Aside from hanging out with Bill at home, which we probably wouldn’t have been doing if not for Arran’s cancer, we had a fairly uneventful holiday weekend. I noticed a lot of scuttlebutt about pregnancy rumors. There’s talk that Meghan Markle might be pregnant with her third child. Some people never believed that she was ever pregnant with Prince Harry’s children, Archie and Lilibet, let alone with another baby now. There’s an especially icky rumor that Meghan “lacks the necessary parts” to have babies. I’m not sure I believe that. But then, it’s not really my business.

One of many sources claiming that a new Sussex could be on the way. Looks like H.G. forgot the “S” on this video.

Lots of people on H.G. Tudor’s channel are commenting about this “news”. I do remember Harry had said that he would only be fathering two children, due to his concerns about the environment. People are commenting on everything from Harry’s claim that he only wanted two children, Meghan’s “real” age, and how she might actually be older than 41 (sister Samantha has said Meghan is, in fact, 41), to claims that Meghan had a hysterectomy years ago, supposedly due to her having had multiple abortions.

I don’t know how true any of that is… Actually, even though I am not a fan of Meghan’s, I find the constant speculation about whether or not she still has all of her female parts, fertility (or lack thereof), real parentage of her children, and her “actual age” kind of disgusting. I think that kind of mean-spirited speculation only gives credence to the Harkles’ claims that people are being “evil” to them. It’s probably best to just ignore them… give them what they claim they want– PRIVACY.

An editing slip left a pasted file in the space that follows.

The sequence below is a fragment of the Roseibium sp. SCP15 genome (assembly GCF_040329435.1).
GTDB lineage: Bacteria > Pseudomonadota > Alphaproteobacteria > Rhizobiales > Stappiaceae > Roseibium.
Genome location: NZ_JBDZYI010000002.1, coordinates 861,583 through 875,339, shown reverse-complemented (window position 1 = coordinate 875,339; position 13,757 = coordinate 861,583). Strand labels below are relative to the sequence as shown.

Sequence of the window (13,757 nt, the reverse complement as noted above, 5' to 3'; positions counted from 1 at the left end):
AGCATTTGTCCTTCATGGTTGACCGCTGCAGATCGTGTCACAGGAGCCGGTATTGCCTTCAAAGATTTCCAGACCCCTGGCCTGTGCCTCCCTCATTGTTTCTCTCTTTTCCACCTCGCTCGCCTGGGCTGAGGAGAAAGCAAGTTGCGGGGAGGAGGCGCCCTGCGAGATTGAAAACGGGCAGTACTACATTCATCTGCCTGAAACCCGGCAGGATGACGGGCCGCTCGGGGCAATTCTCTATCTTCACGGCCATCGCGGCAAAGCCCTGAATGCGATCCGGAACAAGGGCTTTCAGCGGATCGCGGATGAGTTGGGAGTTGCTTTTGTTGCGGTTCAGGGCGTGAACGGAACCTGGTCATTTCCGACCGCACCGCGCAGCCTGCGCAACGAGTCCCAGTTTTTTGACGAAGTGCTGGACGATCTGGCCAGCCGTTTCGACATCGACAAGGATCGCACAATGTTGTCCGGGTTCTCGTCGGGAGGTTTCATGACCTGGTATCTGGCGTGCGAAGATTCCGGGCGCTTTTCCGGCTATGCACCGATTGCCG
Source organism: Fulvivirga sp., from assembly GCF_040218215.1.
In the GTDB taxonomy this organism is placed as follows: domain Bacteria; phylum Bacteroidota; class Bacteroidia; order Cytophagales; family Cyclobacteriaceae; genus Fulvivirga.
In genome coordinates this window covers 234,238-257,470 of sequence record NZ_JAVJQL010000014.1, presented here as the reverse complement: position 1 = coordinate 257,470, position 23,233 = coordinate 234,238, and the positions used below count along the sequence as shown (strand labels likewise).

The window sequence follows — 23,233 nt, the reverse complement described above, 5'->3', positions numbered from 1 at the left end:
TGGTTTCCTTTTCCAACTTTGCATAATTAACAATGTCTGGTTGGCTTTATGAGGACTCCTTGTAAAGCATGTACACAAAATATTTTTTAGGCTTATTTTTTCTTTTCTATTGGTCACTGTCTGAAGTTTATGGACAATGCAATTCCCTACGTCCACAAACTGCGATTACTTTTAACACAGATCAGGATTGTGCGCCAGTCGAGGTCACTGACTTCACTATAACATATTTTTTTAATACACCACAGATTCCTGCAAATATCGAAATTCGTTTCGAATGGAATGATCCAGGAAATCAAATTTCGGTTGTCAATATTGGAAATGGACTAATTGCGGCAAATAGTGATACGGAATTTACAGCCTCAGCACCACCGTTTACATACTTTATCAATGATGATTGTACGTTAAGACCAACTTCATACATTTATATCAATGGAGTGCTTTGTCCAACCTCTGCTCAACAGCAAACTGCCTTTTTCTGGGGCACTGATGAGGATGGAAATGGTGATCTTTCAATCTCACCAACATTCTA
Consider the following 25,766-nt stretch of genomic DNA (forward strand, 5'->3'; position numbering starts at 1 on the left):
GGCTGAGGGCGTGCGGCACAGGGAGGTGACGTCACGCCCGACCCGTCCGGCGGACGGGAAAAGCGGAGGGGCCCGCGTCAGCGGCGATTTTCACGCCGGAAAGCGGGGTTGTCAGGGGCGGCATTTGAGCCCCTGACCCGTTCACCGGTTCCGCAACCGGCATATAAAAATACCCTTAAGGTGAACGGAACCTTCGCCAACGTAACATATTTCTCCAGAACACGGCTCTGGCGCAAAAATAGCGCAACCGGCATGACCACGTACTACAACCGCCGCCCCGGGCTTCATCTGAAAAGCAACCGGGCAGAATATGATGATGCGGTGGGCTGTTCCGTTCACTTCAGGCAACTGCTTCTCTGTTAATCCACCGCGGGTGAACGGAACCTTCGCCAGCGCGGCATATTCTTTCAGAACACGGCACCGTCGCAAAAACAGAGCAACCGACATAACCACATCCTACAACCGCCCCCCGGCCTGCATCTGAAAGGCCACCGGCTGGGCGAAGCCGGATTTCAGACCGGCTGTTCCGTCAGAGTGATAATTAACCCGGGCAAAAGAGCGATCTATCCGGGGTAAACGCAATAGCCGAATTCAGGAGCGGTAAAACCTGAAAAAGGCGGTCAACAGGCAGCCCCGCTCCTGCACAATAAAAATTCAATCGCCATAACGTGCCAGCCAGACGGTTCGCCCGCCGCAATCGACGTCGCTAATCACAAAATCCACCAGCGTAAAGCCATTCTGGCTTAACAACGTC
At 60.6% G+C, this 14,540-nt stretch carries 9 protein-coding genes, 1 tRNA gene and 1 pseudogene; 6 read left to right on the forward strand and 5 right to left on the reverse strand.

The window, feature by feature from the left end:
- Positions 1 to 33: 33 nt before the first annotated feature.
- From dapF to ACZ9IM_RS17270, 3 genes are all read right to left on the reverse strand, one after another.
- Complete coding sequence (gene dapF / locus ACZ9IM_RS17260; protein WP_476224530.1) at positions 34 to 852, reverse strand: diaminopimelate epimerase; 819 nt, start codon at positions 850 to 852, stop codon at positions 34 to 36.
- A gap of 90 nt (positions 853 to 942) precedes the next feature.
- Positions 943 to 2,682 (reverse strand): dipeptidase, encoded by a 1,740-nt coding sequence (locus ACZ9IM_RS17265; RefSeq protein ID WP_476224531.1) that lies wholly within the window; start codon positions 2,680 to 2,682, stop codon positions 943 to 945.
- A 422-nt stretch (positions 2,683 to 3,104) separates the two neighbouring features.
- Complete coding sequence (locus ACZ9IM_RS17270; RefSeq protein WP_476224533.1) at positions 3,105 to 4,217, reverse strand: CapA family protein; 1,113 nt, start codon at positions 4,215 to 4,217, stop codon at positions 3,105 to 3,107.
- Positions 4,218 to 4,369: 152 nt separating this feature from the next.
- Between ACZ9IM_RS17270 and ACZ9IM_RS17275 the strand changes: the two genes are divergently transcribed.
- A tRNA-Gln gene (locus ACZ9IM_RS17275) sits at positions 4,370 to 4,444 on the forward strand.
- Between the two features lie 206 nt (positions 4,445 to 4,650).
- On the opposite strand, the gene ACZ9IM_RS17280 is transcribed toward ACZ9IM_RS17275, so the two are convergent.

“Stop looking at us!” Yeah, yeah, yeah…

But, of course, the Harkles won’t go away, and we keep seeing them in the news. I will admit to being part of the problem, since I read Harry’s book and reviewed it on this blog. I also read and reviewed Tom Bower’s book about Meghan and Harry. They are kind of fascinating, in a trainwreck sort of way. I don’t know if Meghan is pregnant. I don’t actually care that much. What I think is interesting is the commentary about why the rumor may be circulating– perhaps even at Meghan’s hands.

A pregnancy rumor might help people forget about South Park’s devastating and scathing episode about them…

H.G. Tudor’s commentary regarding the narcissistic uses of pregnancy is especially interesting to me. Because, as he rightly points out, Meghan being pregnant right now would be fortuitous timing, as King Charles III is about to be coronated. A potential new Sussex could possibly make the adults in the British Royal Family more interested in reconciliation with Harry and Meghan.

Personally, I think Meghan and Harry went too far with the British Royal Family and are desperate to maintain ties. Talk of gestating a baby, real or imagined, is one way to do that. It could also explain why Meghan hasn’t been out and about so much lately.

Well, I suppose time will tell. People on H.G. Tudor’s channel are already saying that Meghan will eventually have a “mythcarriage”. Clever turn of words that is… and I suppose it’s pretty plausible. It would garner attention and public sympathy, too. But maybe she won’t. Maybe she really is pregnant. While it’s not as common for women in their 40s to get pregnant, it does happen. Sometimes, it even happens by accident. But, as I’ve never been pregnant myself, I don’t really know.